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On 6/6/2018 8:53 PM, Albert Chan wrote:

Why don't you compile your binaries for SSE2 only? Even easier, just compile to 64-bit binaries? Surprising you mentioned Windows uses extended precision by default when there is x64 on every 64-bit capable Intel/AMD/other chip... and has been so for many, many years already.

I already picked 53-bits roundings.
I use my own laptop behavior just as a example, same with fsum.lua

David Gay's dtoa.c strtod maybe a better example.
With 53-bits roundings, it optimized away common cases [1]

strtod("123456789e-20", NULL)
= 123456789 / 1e20   -- both numbers exactly represented in double
= 1.23456789e-012    -- division guaranteed correct rounding

Say 123456789 is correct to 9 digits. Divide it by anything, it will be useful to less than 9 digits. Whatever perfect results to 16 digits that is produced does not matter. The latter things only matter to mathematicians looking for some kind of perfection.

Avoid the 8087 datapath, it's not hard to avoid that legacy thing.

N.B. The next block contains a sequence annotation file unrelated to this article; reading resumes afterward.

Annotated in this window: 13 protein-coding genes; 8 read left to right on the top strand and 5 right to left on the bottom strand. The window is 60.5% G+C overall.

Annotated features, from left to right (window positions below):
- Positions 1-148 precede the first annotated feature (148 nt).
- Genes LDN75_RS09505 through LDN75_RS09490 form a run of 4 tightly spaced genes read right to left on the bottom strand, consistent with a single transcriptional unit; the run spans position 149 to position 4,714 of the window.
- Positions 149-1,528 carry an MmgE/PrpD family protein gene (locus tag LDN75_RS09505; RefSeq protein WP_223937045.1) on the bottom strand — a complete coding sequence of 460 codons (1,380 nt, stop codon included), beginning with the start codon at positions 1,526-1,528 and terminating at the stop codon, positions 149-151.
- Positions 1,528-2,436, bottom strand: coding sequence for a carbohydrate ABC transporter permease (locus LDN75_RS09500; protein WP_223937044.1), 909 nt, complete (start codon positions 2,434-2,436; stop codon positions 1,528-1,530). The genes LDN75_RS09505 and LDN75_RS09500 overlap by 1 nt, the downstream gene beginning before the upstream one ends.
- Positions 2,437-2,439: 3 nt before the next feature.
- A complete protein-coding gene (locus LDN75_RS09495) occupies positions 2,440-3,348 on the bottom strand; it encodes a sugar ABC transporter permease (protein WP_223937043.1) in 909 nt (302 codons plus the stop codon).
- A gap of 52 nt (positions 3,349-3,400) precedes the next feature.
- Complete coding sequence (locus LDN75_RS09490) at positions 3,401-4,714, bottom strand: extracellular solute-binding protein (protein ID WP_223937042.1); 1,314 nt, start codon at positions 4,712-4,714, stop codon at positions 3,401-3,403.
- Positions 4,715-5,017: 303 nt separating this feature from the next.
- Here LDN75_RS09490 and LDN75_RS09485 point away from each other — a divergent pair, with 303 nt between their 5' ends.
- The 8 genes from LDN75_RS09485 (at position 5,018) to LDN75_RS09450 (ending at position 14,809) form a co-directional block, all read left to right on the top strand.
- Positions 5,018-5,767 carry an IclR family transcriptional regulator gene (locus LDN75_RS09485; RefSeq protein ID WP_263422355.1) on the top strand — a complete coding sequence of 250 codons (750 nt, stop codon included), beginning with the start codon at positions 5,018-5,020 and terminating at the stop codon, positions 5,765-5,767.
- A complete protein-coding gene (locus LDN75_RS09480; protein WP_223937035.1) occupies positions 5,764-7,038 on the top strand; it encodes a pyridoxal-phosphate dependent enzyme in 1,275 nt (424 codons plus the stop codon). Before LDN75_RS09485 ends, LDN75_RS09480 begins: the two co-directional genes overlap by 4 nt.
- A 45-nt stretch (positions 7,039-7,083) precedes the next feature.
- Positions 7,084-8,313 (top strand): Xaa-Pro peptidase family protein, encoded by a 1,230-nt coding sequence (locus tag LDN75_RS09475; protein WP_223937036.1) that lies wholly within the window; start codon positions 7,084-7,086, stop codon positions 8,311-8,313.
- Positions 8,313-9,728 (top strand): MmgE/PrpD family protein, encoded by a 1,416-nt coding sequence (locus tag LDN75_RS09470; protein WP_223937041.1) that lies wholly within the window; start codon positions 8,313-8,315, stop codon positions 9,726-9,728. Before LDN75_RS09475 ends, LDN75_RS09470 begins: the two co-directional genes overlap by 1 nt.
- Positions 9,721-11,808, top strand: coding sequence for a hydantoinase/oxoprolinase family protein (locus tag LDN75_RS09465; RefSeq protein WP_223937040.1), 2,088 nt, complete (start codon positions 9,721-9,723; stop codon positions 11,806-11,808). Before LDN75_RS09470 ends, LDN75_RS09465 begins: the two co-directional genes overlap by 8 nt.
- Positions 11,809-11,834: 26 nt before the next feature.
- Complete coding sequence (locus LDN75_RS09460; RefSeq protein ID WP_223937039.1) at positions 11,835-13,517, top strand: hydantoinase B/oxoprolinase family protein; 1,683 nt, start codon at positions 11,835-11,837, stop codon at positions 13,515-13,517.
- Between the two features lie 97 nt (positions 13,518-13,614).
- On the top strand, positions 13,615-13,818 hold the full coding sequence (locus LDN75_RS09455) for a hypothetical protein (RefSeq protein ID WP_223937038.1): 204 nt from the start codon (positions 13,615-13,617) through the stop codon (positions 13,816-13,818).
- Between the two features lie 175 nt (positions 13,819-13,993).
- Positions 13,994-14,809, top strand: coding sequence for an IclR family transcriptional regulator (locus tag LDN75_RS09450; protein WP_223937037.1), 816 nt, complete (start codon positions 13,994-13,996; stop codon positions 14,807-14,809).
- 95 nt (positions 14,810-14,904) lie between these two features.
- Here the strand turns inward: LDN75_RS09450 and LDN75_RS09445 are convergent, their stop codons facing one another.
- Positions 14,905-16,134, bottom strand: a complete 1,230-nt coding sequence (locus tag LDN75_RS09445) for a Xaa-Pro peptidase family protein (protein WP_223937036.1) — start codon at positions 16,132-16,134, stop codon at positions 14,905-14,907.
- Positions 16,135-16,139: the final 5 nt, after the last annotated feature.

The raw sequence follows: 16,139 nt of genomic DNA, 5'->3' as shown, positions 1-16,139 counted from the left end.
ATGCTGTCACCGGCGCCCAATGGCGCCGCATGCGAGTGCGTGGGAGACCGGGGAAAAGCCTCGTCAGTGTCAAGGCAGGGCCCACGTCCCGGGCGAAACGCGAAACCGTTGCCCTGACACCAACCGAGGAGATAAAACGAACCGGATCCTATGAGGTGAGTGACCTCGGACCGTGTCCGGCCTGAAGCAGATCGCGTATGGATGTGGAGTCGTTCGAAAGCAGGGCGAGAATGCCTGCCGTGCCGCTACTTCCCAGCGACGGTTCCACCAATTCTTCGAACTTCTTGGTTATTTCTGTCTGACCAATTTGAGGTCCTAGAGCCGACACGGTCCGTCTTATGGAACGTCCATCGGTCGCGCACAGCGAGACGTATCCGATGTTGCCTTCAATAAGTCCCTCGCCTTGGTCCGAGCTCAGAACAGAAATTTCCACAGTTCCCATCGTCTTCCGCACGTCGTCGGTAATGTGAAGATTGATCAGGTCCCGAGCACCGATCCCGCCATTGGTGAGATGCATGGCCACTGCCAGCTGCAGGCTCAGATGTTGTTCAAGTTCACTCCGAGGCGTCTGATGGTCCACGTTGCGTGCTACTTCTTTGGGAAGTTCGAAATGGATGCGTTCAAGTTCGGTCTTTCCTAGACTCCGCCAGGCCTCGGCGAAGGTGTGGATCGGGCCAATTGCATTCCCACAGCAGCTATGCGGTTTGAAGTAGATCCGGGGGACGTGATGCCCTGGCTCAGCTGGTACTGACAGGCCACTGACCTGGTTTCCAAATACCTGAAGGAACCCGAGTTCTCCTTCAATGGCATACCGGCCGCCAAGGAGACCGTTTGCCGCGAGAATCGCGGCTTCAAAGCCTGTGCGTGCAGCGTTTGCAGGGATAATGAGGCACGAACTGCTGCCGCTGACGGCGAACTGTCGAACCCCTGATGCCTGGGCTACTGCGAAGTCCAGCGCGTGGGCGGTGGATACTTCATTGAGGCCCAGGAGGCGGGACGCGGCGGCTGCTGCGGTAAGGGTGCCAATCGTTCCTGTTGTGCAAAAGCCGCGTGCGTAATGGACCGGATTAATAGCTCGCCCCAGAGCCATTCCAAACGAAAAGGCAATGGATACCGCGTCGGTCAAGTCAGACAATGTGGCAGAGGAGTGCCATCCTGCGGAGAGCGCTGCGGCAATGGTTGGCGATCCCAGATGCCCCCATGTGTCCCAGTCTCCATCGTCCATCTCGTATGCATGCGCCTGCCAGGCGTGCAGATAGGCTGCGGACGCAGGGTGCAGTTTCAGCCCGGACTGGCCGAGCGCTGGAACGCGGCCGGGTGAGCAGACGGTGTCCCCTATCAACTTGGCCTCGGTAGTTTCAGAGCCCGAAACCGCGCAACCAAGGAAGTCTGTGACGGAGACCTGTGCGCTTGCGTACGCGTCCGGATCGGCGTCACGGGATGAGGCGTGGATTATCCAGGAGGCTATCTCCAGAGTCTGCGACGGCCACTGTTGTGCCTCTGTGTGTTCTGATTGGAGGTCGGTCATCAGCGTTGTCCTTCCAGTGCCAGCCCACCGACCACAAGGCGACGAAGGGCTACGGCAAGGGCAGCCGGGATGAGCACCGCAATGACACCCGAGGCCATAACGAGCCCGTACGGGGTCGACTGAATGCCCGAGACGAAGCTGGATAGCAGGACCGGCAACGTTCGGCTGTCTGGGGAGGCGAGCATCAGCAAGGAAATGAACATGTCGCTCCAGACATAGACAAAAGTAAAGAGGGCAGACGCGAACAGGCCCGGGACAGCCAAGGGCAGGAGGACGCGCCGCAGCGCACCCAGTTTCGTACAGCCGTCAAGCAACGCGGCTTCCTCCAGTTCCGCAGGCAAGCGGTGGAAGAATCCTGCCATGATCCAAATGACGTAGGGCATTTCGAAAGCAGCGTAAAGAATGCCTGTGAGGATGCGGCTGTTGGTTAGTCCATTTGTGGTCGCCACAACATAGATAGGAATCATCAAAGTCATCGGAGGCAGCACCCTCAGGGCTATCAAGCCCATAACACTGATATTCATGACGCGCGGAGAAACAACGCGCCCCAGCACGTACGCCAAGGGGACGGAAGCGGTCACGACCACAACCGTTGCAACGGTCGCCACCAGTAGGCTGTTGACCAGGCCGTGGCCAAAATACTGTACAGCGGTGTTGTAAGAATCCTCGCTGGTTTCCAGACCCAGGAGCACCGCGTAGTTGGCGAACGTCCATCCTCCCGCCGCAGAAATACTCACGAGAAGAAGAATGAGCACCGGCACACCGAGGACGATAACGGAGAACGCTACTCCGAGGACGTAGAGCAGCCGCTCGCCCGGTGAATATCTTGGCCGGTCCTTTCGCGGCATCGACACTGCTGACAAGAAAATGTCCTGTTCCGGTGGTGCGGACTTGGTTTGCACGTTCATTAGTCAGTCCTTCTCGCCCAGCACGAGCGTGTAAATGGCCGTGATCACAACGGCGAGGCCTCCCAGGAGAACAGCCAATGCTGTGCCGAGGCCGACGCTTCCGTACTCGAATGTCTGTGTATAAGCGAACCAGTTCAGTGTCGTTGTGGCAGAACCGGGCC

seems we are in agreement here.

But, if you believe in this, why not add it to Lua ?
This will automatically let everyone avoid it too.

It's a banana skin, just walk around the banana skin. The rest of us, we don't need to be walking there.

You already are walking there, just dont know it.
It is hidden behind Lua default of showing 8 significant digits.

Python3 default to show just enough digits to round-trip [2]
So, even 1 ULP difference will shows up in the output.

Should Lua put the banana skin in the trash ?



Oh no, you've drunk too much of the kool-aid. Oh, I'm aware of the site above. Long discussion elsewhere last year. Here, read more to mess with your mind:

You've laser-focused onto some kind of path.

I don't think I will bother to change your mind any further. You work it out on your own.

Good luck in your request to Roberto & co.

Kein-Hong Man (esq.)
Selangor, Malaysia